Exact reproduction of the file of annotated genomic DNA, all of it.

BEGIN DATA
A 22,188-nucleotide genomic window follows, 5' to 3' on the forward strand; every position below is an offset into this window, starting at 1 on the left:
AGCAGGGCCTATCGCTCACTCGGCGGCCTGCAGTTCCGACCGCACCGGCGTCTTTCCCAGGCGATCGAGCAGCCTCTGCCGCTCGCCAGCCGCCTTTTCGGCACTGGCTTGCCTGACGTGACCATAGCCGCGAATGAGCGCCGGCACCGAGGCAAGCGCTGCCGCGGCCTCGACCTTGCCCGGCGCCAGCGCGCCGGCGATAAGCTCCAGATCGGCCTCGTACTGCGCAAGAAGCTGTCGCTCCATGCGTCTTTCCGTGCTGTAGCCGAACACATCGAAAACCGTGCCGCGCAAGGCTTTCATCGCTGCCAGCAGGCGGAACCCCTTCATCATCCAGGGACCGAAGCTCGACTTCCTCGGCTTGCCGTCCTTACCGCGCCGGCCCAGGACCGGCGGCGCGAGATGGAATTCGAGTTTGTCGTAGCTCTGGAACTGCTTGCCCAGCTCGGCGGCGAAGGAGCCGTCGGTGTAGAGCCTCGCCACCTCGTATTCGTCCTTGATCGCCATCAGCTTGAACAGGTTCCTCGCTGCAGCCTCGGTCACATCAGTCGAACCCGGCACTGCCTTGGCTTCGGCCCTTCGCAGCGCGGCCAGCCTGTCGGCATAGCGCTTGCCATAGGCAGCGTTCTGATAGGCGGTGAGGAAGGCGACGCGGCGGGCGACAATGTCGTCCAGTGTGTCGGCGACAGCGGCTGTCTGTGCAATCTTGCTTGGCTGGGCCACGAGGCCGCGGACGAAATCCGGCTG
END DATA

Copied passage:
A 22,188-nucleotide genomic window follows, 5' to 3' on the forward strand; every position below is an offset into this window, starting at 1 on the left:
AGCAGGGCCTATCGCTCACTCGGCGGCCTGCAGTTCCGACCGCACCGGCGTCTTTCCCAGGCGATCGAGCAGCCTCTGCCGCTCGCCAGCCGCCTTTTCGGCACTGGCTTGCCTGACGTGACCATAGCCGCGAATGAGCGCCGGCACCGAGGCAAGCGCTGCCGCGGCCTCGACCTTGCCCGGCGCCAGCGCGCCGGCGATAAGCTCCAGATCGGCCTCGTACTGCGCAAGAAGCTGTCGCTCCATGCGTCTTTCCGTGCTGTAGCCGAACACATCGAAAACCGTGCCGCGCAAGGCTTTCATCGCTGCCAGCAGGCGGAACCCCTTCATCATCCAGGGACCGAAGCTCGACTTCCTCGGCTTGCCGTCCTTACCGCGCCGGCCCAGGACCGGCGGCGCGAGATGGAATTCGAGTTTGTCGTAGCTCTGGAACTGCTTGCCCAGCTCGGCGGCGAAGGAGCCGTCGGTGTAGAGCCTCGCCACCTCGTATTCGTCCTTGATCGCCATCAGCTTGAACAGGTTCCTCGCTGCAGCCTCGGTCACATCAGTCGAACCCGGCACTGCCTTGGCTTCGGCCCTTCGCAGCGCGGCCAGCCTGTCGGCATAGCGCTTGCCATAGGCAGCGTTCTGATAGGCGGTGAGGAAGGCGACGCGGCGGGCGACAATGTCGTCCAGTGTGTCGGCGACAGCGGCTGTCTGTGCAATCTTGCTTGGCTGGGCCACGAGGCCGCGGACGAAATCCGGCTG